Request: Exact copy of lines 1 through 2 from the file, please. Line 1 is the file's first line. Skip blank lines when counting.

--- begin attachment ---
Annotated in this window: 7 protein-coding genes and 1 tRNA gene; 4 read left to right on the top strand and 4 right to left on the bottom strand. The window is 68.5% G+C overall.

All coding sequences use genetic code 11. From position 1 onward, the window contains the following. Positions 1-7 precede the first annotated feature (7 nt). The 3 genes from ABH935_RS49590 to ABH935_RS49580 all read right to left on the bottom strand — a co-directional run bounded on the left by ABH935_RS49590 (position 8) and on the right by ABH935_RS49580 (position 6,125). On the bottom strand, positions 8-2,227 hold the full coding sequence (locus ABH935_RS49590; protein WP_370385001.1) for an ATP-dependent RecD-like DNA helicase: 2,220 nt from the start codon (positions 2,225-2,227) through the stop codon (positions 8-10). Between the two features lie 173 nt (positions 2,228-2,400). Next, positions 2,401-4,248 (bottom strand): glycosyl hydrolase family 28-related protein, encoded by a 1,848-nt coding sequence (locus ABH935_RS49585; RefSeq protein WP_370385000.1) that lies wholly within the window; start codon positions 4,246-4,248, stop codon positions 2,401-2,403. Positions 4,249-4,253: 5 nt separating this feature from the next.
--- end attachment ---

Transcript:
Annotated in this window: 7 protein-coding genes and 1 tRNA gene; 4 read left to right on the top strand and 4 right to left on the bottom strand. The window is 68.5% G+C overall.

All coding sequences use genetic code 11. From position 1 onward, the window contains the following. Positions 1-7 precede the first annotated feature (7 nt). The 3 genes from ABH935_RS49590 to ABH935_RS49580 all read right to left on the bottom strand — a co-directional run bounded on the left by ABH935_RS49590 (position 8) and on the right by ABH935_RS49580 (position 6,125). On the bottom strand, positions 8-2,227 hold the full coding sequence (locus ABH935_RS49590; protein WP_370385001.1) for an ATP-dependent RecD-like DNA helicase: 2,220 nt from the start codon (positions 2,225-2,227) through the stop codon (positions 8-10). Between the two features lie 173 nt (positions 2,228-2,400). Next, positions 2,401-4,248 (bottom strand): glycosyl hydrolase family 28-related protein, encoded by a 1,848-nt coding sequence (locus ABH935_RS49585; RefSeq protein WP_370385000.1) that lies wholly within the window; start codon positions 4,246-4,248, stop codon positions 2,401-2,403. Positions 4,249-4,253: 5 nt separating this feature from the next.